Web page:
The beauty of non-native species

Yesterday, on the way home I was privileged enough to spy a pair of parakeets. Even though I’d heard about parakeets in Manchester and seen photographic evidence I still didn’t quite believe it.

It really made my day to see and hear the noisy pair, but as a lover of wildlife should I feel this way?

Well, hello there...
Well, hello there…

Spring is a beautiful time of year and seeing a bird that hails from the tropical climes of India and Central Africa really inspired me.

Despite this, I know these naturalised ring-necked parakeets have been dubbed the ‘grey squirrel of the skies’ and have been criticised for damaging crops and scaring native birds.

I wholeheartedly agree with protecting our native species, and I love the red squirrel, the hedgehog and our wealth of birdlife. I also understand why the grey squirrels are culled even though I am very uncomfortable with it.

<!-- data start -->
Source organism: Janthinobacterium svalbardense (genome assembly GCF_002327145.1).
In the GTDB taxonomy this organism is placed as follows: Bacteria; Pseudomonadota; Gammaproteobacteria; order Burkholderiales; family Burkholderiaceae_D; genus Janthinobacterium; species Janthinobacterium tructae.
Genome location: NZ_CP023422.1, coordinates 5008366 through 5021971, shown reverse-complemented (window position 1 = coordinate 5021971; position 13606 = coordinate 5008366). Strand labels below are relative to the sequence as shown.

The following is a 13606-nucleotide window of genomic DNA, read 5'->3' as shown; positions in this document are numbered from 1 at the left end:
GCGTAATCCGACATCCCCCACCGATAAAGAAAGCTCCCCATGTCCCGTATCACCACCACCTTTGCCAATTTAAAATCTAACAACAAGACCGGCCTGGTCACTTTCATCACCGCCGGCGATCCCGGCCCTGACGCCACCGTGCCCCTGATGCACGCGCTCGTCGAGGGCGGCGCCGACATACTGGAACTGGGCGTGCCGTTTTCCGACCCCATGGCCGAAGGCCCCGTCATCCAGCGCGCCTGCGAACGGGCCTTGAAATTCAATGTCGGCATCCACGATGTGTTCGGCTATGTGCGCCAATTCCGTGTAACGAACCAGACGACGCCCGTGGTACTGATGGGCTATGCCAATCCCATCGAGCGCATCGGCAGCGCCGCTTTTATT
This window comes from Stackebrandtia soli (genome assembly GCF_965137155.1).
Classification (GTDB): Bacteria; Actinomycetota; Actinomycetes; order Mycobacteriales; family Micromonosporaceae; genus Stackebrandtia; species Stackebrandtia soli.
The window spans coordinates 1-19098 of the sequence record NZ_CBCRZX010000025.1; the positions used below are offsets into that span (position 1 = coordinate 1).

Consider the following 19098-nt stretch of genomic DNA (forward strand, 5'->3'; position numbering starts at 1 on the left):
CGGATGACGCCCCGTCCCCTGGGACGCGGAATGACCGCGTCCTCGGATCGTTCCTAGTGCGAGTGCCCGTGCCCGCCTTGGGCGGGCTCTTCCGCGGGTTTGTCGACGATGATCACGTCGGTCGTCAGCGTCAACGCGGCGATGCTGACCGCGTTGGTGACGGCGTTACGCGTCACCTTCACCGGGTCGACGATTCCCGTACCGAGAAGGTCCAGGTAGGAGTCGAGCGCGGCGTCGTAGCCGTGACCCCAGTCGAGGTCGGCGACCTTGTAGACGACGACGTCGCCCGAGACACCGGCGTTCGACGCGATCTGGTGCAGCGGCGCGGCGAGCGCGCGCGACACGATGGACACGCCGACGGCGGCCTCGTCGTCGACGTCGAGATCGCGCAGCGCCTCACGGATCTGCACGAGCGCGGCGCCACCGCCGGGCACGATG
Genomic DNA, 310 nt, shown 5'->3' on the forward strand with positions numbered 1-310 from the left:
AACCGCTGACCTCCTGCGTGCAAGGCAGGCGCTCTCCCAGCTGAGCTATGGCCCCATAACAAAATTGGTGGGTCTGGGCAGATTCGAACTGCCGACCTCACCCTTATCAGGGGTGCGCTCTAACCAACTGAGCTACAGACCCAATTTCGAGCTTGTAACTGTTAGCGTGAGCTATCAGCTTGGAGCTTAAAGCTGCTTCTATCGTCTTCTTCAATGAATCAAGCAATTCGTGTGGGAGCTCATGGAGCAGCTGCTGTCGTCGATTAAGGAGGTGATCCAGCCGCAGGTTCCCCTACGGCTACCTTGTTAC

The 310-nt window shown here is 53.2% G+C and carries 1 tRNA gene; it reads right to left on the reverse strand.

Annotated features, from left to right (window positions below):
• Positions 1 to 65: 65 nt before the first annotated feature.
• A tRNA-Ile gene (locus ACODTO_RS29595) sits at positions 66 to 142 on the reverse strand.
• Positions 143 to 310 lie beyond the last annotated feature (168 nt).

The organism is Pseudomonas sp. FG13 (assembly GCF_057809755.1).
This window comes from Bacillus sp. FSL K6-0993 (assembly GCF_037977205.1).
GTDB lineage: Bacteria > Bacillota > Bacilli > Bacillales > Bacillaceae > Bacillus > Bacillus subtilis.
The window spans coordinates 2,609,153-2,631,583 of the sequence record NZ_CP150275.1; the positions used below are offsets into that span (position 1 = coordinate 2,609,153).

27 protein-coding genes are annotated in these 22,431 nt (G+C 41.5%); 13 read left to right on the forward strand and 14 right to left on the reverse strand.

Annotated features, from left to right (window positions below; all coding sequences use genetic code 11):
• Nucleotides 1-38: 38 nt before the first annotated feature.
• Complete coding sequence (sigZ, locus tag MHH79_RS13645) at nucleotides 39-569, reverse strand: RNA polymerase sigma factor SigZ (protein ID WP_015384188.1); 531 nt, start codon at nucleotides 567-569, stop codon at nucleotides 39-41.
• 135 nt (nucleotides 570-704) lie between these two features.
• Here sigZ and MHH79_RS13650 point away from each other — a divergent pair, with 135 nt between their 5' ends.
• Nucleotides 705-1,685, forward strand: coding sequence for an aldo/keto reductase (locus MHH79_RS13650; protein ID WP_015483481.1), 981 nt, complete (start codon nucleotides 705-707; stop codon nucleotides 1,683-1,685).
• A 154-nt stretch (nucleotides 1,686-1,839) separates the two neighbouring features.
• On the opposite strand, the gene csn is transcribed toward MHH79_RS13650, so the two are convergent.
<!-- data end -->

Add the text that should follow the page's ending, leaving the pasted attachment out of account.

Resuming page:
The thing that I love about non-native wildlife is that in some instances, it is the most visible. It is impossible to walk past a tree containing parakeets and not know about it as they are so energetic and noisy.

British wildlife is traditionally shy or in some cases extinct or extremely rare. As much as city dwellers complain about having foxes in their bins, they know that they are there and that they need protection.

The only thing I worry about is that without animals like parakeets, Canadian geese and grey squirrels how much wildlife would we come into contact with?

I think that in order to love wildlife we must be able to interact with it in some way, especially in city parks and other green spaces.

The more we see it, the more we learn to love it. Even if, ultimately, it shouldn’t really be there in the first place…

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